Negative remarks by Earnest Trumpp earned him reproach from all sides and in response to the situation, Raja Bikram Singh, the ruler of Faridkot and patron of Amritsar Khalsa Dewan commissioned a teeka of Guru Granth Sahib in Panjabi which was prepared by Giani Badan Singh, and was revised by a committee comprising Mahant Sumer Singh and Baba Bakhtawar Singh Giani, among others.

Pandit Tara Singh Narotam, a nirmala scholar wrote a number of books and also prepared a dictionary Guru Girarath Kosh in two volumes. Other books written by him include Gurmat Nirnaya Sagar, Tika Bhagat Bani Ka, Tika Guru Bhav Dipika, Saabad Sur kos, Gur Vans Taru Darpan, Tika Sri Rag Ka, and a book on historical Sikh Shrines, Sri Guru Tirath Sangrahi.

With the onset of Singh Sabha movement in the later part of nineteenth century, there was a new resurgence in the academic activity. Though earlier too, a lot of literature on Sikh history and Sikh thought had been created, the literature produced during the Singh Sabha Movement was more on scientific and modern lines.

Prof Gurmukh Singh and Giani Ditt Singh are well known writers of the time. Though Professor Gurmukh Singh left college without completing his graduation in order to be able to propagate reform during Singh Sabha Movement, education was one of his persistent concerns. He was instrumental in having Punjabi included in the curriculum in 1877 at Oriental College Lahore. He also launched Gurmukhi Akhbar, Vidyarak, the Khalsa, the Sudhararak, and the Khalsa Gazette, which were among the pioneer newspapers and periodicals of the time. He also wrote Bharat da Itihas in Punjabi, and Gurbani bhavarth, a glossary in simple Punjabi to help the common man understand Gurbani.

Giani Ditt Singh, a leader and a reformer during Singh Sabha Movement, was equally adept at writing prose and poetry. He wrote around forty books on Sikh theology and Sikh history and on current issues. The most well known of his works are, Guru Nanak Prabodh, Guru Arjan Charittar, Panth Prabodh, Dambh Bidaran, Durga Prabodh, Raj Prabodh, Mera ate Sadhu Dayanand da Sambad, Naqli Sikh Prabodh, and Panth Sudhar Binai Pattar. He also wrote about the martyrdoms of Bhai Tara Singh Van, Subeg Singh, Matab Singh Mirankotia, Taru Singh and Bota Singh.

Bhai Kahan Singh Nabha also hugely contributed to the academic development of the community by writing books. Singlehandedly, he wrote a voluminous and comprehensive work like ‘Gursabad Ratnakar Mahan Kosh’, the first encyclopedia on Sikhism. Scholars and researchers refer to it for the most authentic information. Gurmat Prabhakar, Gurmat Sudhakar, and Gurmat Martand, are some other reference books of great value written by him.

Akali Kaur Singh was the pioneer in writing a ‘Tuk Tatkara under the heading Gursabad Ratnakar Kosh, wherein each line of Guru Granth Sahib finds a mention with page number given alongside. Indeed, a very valuable reference book for the researcher in Sikh Studies.

Guru Granth Sahib Kosh by Bhai Vir Singh, Arbi Pharsi Mulak Sahbadan da Kosh and Sri Guru Granth Sahib Kosh by Dr. Gurcharan Singh, A Dictionary of Guru Granth Sahib by Dr. Surinder Singh Kohli,  A Dictionary of Mythological References in Guru Granth Sahib by Dr. Surinder Singh Kohli, Guru Granth Sanket Kosh by Piara Singh Padam A Popular Dictionary of Sikhism by Piara Singh Sambhi, Arth Bodh Sri Guru Granth Sahib ji by Dr. Rattan Singh Jaggi, Guru Granth Sahib-mool sankalp Kosh by Dr. Jasbir Singh Sarna and Tuk Tatkara edited by Dr. Amar Singh are only some of the many more reference books available. Encyclopedia of Sikhism by Harbans Singh, published by Punjabi University is another landmark in the series of reference books written on Sikhism.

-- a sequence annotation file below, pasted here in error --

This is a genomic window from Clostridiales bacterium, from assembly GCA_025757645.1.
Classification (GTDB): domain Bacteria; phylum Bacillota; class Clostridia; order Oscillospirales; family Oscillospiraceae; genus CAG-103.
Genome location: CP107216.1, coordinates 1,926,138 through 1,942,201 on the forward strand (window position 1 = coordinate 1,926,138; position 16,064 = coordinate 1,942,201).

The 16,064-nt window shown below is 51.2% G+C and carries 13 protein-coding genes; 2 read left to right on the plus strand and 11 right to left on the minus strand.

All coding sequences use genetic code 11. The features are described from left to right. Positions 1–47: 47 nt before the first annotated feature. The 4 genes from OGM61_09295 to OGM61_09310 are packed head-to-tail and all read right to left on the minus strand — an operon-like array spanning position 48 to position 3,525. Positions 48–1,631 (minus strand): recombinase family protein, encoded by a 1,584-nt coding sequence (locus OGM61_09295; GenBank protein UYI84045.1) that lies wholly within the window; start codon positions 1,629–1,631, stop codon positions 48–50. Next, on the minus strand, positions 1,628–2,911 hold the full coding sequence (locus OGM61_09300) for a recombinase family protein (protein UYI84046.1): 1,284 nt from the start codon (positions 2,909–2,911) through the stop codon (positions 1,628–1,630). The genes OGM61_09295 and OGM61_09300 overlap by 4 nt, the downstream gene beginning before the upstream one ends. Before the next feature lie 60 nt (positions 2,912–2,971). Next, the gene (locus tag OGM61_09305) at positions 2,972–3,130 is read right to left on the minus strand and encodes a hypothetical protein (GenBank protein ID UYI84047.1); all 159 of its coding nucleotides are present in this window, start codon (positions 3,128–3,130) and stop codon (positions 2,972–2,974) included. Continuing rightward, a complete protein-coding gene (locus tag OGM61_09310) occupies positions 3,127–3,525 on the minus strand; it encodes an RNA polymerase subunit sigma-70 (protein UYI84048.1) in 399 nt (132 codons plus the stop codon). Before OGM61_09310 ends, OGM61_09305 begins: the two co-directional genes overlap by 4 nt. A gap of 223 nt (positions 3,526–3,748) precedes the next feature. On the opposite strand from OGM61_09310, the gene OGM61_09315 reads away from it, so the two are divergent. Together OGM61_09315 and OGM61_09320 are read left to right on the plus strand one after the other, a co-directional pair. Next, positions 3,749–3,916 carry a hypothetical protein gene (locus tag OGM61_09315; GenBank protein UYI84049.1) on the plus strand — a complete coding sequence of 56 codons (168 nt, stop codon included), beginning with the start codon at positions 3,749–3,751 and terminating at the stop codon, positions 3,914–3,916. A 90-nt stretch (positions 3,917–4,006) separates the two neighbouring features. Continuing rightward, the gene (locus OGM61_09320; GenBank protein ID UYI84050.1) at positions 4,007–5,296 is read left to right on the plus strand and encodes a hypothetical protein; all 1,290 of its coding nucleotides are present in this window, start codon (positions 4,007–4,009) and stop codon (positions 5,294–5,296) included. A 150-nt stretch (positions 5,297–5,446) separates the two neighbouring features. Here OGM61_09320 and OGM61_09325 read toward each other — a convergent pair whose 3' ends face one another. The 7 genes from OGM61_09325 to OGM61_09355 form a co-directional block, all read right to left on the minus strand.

Bhai Vir Singh, another prominent author who set new trends in Sikh literature, wrote in all forms of literature. Though he is more popularly known as the father of modern Punjabi poetry, he also wrote beautiful prose. Guru Nanak Chamatkar, Ashat Guru Chamatkar, and Kalgidhar Chamatkar, the books on the life history and the message of ten Gurus are popular even today among the Sikh devotees. He also edited Gurpartap Suraj Granth written by Mahakavi Santokh Singh. Bijay Singh, Sundari, Satwant Kaur and Baba Naudh Singh are the popular novels written by Bhai Vir Singh. Baba Naudh Singh is an authentic exposition of Sikh principles. Raja Lakhdata Singh is the title of a play written by him about which not many people know. Rana Surat Singh, an epic, describes the spiritual voyage of a seeker through the story of the widowed queen Rani Raj Kaur. Bhai Vir Singh started doing detailed translation of Guru Granth Sahib and had completed about 700 pages when the messengers of death took him away. The title given is ‘Santhya Guru Granth Sahib’.  No doubt Bhai Vir Singh is the most prolific writer of twentieth century.

Though not as well known as the other writers of his time, the contribution of Pandit Kartar Singh Dakha to the Sikh academics is enormous. He was known as pandit- a knowledgeable person- because of his scholarship in Sanskrit as well as in Gurbani. He was a great scholar of Nyaya Shastra, one of the six schools of philosophy. Born at a time when Singh Sabha Movement was at its peak. He felt bad about the deterioration of all kinds in the members of the Sikh community. He was convinced that it was because of this that the opponents had started denigrating the Sikh history and Sikh principles. He joined the ranks of Giani Ditt Singh and Bhai Vir Singh and others to give a befitting reply to all who were distorting and misinterpreting Sikh principles. He wrote about thirty books and tracts. He started Gurmat Pracharak Mahavidyalya and also started a monthly journal ‘Guru Kashi Patar’. Prominent among the books written by him are: Guru Kavya Darshan, Alankar Nirnai, Guru Padarth Nirnai, Kharag Khalsa, Sri Japu Nisan and Sikh Dharam te Buddh Dharam etc.  He was also a member of the committee formed to prepare the document called ‘Sikh Rehat Maryada.